“We have been empowering these young girls with education. We believe this automatically increases their probability to transcend the conditions of poverty they currently exist in,” adds James Lokuk, who is the head teacher of Morpus Primary School.

About 400 girls from the vast county have been rescued from early marriages and FGM since 2003.

“Our mission as a school is to help girls from the most vulnerable communities to realise their potential — and possibly allow them to step off the road to early motherhood and onto a career path instead,” Lokuk says.

“These young girls have begun to envision a world where they work as professionals, and where they build solutions to problems faced by their peers. This broadening of their minds and what they believe they are capable of is perhaps the most powerful effect.”



Statistics released by Unicef in 2018 indicate that FGM prevalence in West Pokot is still high. According to the report, FGM prevalence currently stands at 74 per cent among ages 10-49. The prevalence is strikingly higher at 94 per cent among women aged 18-49, but at 60 per cent among those aged 10-17.

George Ndung’u from World Vision says a series of interventions have helped to bring down the prevalence rate among young girls.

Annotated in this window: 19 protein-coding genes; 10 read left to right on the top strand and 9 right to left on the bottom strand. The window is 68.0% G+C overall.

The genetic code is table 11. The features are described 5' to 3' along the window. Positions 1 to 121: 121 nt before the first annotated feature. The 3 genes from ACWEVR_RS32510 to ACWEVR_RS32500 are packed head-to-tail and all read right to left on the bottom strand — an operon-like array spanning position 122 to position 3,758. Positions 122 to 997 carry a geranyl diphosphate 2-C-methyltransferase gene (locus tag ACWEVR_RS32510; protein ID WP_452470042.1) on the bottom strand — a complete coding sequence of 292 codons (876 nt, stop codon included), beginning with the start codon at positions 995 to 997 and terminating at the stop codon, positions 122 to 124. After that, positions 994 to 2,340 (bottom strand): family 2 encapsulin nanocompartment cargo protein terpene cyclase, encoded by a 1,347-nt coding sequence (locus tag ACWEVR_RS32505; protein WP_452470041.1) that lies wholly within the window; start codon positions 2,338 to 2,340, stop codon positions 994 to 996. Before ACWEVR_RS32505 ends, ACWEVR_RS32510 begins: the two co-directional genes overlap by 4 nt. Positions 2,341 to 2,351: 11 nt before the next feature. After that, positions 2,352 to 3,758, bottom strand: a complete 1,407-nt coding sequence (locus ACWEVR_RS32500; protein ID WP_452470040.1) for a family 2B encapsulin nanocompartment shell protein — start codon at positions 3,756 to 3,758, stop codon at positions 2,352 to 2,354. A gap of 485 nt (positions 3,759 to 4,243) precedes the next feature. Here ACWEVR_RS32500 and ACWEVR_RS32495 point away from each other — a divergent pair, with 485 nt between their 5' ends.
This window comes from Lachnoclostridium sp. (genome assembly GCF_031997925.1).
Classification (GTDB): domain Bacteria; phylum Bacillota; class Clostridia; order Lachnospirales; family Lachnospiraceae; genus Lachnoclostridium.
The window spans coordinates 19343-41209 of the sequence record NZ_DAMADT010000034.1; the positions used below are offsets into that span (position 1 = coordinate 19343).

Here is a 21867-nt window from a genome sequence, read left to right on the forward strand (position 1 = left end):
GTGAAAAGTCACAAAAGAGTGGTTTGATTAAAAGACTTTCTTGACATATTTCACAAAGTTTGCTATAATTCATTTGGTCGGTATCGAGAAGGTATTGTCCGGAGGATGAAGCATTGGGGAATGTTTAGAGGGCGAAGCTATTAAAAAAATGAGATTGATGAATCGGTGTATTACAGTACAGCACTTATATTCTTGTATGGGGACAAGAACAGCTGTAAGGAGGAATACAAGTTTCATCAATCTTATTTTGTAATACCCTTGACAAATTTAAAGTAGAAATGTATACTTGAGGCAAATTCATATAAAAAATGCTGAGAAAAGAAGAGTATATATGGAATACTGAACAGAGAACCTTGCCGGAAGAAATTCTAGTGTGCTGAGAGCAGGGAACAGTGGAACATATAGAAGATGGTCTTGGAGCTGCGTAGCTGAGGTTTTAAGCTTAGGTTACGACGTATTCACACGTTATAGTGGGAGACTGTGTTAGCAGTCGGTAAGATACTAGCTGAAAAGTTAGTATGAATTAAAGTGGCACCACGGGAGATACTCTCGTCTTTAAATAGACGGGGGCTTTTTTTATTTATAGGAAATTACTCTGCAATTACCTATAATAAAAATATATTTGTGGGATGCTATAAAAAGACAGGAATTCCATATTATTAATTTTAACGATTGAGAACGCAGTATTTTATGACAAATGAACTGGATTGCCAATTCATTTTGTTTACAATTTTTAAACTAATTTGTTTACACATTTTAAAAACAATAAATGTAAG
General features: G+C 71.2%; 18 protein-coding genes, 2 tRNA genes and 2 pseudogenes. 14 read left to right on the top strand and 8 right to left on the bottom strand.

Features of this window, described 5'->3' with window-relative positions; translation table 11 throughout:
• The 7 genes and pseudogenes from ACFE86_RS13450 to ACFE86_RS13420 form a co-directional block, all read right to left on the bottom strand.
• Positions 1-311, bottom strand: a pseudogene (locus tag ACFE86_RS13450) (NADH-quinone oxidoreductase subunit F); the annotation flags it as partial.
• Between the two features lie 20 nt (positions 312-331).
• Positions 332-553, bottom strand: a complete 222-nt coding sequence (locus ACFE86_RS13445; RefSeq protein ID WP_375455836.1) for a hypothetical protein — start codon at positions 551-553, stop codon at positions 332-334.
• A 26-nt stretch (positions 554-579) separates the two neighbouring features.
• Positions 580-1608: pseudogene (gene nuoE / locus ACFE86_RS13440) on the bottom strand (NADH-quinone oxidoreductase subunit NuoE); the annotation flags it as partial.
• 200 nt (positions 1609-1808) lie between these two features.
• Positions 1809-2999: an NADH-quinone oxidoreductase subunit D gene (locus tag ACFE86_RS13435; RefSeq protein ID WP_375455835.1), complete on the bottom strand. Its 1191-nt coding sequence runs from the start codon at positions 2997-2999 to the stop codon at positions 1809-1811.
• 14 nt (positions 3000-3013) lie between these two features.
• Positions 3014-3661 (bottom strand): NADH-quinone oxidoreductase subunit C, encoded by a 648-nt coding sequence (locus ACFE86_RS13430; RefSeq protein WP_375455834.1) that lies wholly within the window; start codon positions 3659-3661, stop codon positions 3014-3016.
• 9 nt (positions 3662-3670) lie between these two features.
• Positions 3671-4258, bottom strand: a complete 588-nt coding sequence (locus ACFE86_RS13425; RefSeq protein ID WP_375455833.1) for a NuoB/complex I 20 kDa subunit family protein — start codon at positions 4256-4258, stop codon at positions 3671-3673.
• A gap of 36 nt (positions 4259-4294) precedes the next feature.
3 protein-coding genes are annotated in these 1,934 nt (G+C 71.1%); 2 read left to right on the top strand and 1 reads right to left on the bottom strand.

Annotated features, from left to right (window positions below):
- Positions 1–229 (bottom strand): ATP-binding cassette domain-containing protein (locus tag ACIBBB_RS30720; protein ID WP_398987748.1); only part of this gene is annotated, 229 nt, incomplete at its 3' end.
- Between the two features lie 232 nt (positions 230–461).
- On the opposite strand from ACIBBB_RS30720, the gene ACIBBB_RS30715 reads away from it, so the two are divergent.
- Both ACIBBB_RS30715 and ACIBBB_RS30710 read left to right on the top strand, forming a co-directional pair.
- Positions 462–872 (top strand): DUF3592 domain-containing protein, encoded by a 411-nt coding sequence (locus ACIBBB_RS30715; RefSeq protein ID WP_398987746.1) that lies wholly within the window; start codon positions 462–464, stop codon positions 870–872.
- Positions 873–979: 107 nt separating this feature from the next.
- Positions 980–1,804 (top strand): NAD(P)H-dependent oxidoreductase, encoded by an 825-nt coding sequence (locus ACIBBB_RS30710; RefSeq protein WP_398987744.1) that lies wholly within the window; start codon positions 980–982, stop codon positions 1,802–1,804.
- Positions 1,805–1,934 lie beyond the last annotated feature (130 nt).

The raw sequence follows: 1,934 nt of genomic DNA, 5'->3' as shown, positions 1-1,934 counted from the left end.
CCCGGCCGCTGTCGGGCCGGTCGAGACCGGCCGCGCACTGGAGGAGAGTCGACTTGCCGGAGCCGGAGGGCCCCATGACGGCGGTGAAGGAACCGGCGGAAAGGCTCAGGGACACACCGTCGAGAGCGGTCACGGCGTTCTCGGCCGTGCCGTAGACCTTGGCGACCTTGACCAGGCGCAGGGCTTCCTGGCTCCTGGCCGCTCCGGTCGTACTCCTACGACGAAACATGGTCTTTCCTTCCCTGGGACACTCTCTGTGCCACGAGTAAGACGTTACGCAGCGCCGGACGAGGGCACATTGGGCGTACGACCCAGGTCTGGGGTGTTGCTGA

He singles out the ‘channel of hope’ as one of the strategies that have helped to yield returns to the anti-FGM campaign. “It is a strategy that brings together pastors and their wives to discuss issues of FGM and child marriages and to protect the girl. The people who come to church are the same ones circumcising the girls,” Ndung’u says.

“If the pastor stands on the pulpit and says it is wrong, the likelihood of that congregant adhering to what the pastor has said is high. Some of the pastors are providing refuge for girls in danger.”

He also cites ‘celebrating families’ as another strategy working in the area. “This is where we bring families together just to show and discuss the value of the girl in a family and look at the barriers that stop them from accessing education,” he says.